Speaking on Sunday’s talk-show circuit, Secretary of State John Kerry condemned Russia’s military intervention in the Crimea, accusing the Kremlin of invading the Ukraine and violating the UN Charter. The condemnation echoes calls from Capitol Hill to impose immediate sanctions against Russia, but Putin will likely persist despite such threats. In the past, Russia ignored international opprobrium when it invaded Georgia in 2008. And somewhat like the Georgian case, where Moscow had established a military presence, Russia possesses a significant investment in the Crimean peninsula in the form of a strategically valuable naval base. Given this, Secretary Kerry’s remark that the international community is considering “all of the options,” carries a degree of imminence and inevitability. Of those options that are immediately available, the warning of Russia’s possible economic isolation, asset freezes, and visa bans have us wondering what shape such sanctions may take.
If sanctions are implemented, they may include asset freezes and visa bans targeting some Russian officials. In a recent letter to President Obama, members of the U.S. Senate’s Foreign Relations Committee proposed “targeted sanctions and asset recovery targeting corruption.” This may take the form of asset freezes and visa bans not unlike those implemented by the European Union and the United States, following the death of Sergei Magnitsky. Those sanctions targeted Russian officials connected with Magnitsky’s death, who had alleged that Russian officials carried out large-scale fraud, theft, and human rights violations. It is unclear at this stage, however, whom precisely the sanctions might target. Trade sanctions may also seek to limit Russian banks’ access to the international financial system.
U.S. threats of sanctions may amount to more than mere chest-pounding. When Russia invaded Georgia in 2008, the international community raised the possibility of implementing sanctions against Moscow. The threats never materialized into action—though some conspiracy theories cite U.S. involvement in the conflict as the reason why U.S. or European sanctions were not imposed – yet another way that this conflict differs from the Georgian invasion.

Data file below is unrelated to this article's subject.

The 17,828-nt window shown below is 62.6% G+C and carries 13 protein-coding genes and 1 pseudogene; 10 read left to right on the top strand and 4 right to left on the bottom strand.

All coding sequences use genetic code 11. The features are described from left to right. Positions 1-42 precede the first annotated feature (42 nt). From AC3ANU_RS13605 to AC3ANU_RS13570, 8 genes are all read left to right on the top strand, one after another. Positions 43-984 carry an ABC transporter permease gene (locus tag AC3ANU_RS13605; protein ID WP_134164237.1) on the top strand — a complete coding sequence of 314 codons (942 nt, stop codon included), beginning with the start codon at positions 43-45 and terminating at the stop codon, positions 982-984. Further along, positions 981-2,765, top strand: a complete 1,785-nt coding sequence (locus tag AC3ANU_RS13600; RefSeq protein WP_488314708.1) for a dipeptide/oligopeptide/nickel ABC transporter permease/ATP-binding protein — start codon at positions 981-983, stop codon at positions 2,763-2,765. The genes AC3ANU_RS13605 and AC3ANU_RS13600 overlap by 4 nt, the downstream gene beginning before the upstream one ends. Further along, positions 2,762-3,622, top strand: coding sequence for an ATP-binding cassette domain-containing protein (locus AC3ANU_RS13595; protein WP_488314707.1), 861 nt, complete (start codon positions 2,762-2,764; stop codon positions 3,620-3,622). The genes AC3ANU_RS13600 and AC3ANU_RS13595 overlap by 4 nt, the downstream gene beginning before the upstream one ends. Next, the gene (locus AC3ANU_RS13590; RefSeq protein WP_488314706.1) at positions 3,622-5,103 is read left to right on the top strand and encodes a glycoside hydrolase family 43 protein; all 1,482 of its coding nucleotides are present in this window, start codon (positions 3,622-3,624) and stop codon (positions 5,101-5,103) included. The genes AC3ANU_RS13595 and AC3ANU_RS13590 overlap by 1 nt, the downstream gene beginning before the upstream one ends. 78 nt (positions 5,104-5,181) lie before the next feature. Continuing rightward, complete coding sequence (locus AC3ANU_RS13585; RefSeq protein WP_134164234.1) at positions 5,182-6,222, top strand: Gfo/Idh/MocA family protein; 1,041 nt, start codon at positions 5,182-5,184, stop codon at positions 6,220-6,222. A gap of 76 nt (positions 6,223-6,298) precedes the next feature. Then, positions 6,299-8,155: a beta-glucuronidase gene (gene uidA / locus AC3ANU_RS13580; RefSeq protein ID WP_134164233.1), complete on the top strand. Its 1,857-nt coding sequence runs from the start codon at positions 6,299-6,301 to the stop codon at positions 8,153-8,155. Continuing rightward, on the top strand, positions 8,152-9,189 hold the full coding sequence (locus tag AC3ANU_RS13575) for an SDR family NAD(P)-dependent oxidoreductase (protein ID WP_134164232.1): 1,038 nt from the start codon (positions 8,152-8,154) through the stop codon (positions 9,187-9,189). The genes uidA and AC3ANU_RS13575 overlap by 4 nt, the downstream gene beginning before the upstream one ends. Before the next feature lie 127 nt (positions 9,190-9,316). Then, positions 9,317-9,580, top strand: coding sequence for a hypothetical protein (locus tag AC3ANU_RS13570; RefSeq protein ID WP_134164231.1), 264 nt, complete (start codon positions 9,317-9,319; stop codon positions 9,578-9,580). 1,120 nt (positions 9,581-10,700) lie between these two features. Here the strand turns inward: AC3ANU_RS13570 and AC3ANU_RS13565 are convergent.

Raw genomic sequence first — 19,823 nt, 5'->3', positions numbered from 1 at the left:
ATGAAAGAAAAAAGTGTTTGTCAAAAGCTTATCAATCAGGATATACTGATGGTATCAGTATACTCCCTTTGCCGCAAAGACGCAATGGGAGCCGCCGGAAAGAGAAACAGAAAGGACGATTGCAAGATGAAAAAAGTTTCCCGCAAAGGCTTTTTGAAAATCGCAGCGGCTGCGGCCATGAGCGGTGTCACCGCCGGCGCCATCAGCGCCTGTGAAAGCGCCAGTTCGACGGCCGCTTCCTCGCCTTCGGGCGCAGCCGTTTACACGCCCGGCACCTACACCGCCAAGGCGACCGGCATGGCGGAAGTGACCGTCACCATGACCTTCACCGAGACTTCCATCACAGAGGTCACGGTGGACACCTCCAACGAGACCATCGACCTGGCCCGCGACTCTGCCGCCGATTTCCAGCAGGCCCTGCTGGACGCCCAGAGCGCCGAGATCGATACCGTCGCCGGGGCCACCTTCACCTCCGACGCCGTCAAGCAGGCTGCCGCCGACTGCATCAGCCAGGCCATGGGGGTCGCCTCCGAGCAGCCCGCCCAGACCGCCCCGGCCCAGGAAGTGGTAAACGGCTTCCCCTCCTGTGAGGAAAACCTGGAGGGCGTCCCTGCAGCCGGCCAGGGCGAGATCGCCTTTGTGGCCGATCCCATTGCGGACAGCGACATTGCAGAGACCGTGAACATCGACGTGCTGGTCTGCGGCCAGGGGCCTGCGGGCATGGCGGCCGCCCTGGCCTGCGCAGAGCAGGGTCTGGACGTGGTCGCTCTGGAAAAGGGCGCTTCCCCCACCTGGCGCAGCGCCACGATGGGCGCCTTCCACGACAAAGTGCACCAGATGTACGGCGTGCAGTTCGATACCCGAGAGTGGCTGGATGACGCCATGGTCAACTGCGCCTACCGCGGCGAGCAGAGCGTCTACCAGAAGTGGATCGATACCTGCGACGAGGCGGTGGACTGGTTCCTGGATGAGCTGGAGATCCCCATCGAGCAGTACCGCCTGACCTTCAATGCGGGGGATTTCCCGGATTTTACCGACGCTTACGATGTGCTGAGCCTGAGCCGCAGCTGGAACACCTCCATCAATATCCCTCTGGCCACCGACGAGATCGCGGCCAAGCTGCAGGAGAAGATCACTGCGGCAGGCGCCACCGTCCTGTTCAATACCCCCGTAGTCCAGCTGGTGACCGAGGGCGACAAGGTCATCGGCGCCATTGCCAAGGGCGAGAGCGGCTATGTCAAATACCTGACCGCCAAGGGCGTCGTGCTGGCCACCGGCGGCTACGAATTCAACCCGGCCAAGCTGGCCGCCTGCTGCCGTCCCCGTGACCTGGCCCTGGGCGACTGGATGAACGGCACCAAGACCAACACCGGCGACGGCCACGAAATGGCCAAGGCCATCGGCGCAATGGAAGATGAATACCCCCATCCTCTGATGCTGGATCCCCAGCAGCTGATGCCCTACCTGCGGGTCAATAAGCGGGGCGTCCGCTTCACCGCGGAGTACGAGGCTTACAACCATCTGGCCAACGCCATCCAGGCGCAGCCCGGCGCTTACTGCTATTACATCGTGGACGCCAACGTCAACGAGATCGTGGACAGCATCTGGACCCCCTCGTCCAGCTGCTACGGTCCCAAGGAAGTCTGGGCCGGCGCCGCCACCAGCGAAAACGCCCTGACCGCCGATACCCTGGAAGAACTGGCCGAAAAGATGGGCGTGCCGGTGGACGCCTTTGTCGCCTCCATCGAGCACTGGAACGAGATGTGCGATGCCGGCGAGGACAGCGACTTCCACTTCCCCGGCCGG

Nevertheless, recent developments indicate that inaction may be disfavored in this instance. The EU may yet join the United States in issuing sanctions against Russia. In a statement released today, the Council of the European Union noted that it would consider suspending “talks with Russia on visa matters” and “further targeted measures.” The EU has already agreed to impose asset freezes and visa bans on Ukrainian officials responsible for “violence and use of excessive force.”
We will monitor the U.S. and EU response as it continues to develop, with an eye toward those economic sanctions that may impact trade relations with Russia. The Russian stock market has already suffered a significant loss today and more economic consequences may follow. For further reading, you can find Secretary Kerry’s statement on the matter here. Others may be interested in how Russia’s Ukrainian intervention squares with Putin’s “Plea for Caution” and related commentary.